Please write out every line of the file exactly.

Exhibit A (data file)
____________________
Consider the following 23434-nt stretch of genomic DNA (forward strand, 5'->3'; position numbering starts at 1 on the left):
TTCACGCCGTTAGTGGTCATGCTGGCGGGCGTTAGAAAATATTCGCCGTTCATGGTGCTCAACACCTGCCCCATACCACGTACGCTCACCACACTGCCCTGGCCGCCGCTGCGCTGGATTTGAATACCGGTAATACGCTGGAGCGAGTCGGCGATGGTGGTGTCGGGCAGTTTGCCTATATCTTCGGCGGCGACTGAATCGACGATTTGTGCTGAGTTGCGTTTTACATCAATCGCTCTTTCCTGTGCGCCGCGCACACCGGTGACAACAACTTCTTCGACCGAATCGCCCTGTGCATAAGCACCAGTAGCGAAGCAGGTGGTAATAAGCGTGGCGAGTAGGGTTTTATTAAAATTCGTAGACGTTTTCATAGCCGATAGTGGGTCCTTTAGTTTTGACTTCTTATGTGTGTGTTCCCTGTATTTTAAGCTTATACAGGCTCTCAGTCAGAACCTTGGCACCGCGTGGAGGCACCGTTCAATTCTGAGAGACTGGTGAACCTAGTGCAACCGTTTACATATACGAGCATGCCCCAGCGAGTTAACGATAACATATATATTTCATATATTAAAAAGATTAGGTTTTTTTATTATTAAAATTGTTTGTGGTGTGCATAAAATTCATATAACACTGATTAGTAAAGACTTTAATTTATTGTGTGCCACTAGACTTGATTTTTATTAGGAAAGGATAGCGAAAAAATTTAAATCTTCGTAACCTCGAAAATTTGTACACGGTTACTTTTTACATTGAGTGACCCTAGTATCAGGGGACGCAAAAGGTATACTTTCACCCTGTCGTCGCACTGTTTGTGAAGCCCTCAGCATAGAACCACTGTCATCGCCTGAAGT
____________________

Consider the following 23434-nt stretch of genomic DNA (forward strand, 5'->3'; position numbering starts at 1 on the left):
TTCACGCCGTTAGTGGTCATGCTGGCGGGCGTTAGAAAATATTCGCCGTTCATGGTGCTCAACACCTGCCCCATACCACGTACGCTCACCACACTGCCCTGGCCGCCGCTGCGCTGGATTTGAATACCGGTAATACGCTGGAGCGAGTCGGCGATGGTGGTGTCGGGCAGTTTGCCTATATCTTCGGCGGCGACTGAATCGACGATTTGTGCTGAGTTGCGTTTTACATCAATCGCTCTTTCCTGTGCGCCGCGCACACCGGTGACAACAACTTCTTCGACCGAATCGCCCTGTGCATAAGCACCAGTAGCGAAGCAGGTGGTAATAAGCGTGGCGAGTAGGGTTTTATTAAAATTCGTAGACGTTTTCATAGCCGATAGTGGGTCCTTTAGTTTTGACTTCTTATGTGTGTGTTCCCTGTATTTTAAGCTTATACAGGCTCTCAGTCAGAACCTTGGCACCGCGTGGAGGCACCGTTCAATTCTGAGAGACTGGTGAACCTAGTGCAACCGTTTACATATACGAGCATGCCCCAGCGAGTTAACGATAACATATATATTTCATATATTAAAAAGATTAGGTTTTTTTATTATTAAAATTGTTTGTGGTGTGCATAAAATTCATATAACACTGATTAGTAAAGACTTTAATTTATTGTGTGCCACTAGACTTGATTTTTATTAGGAAAGGATAGCGAAAAAATTTAAATCTTCGTAACCTCGAAAATTTGTACACGGTTACTTTTTACATTGAGTGACCCTAGTATCAGGGGACGCAAAAGGTATACTTTCACCCTGTCGTCGCACTGTTTGTGAAGCCCTCAGCATAGAACCACTGTCATCGCCTGAAGT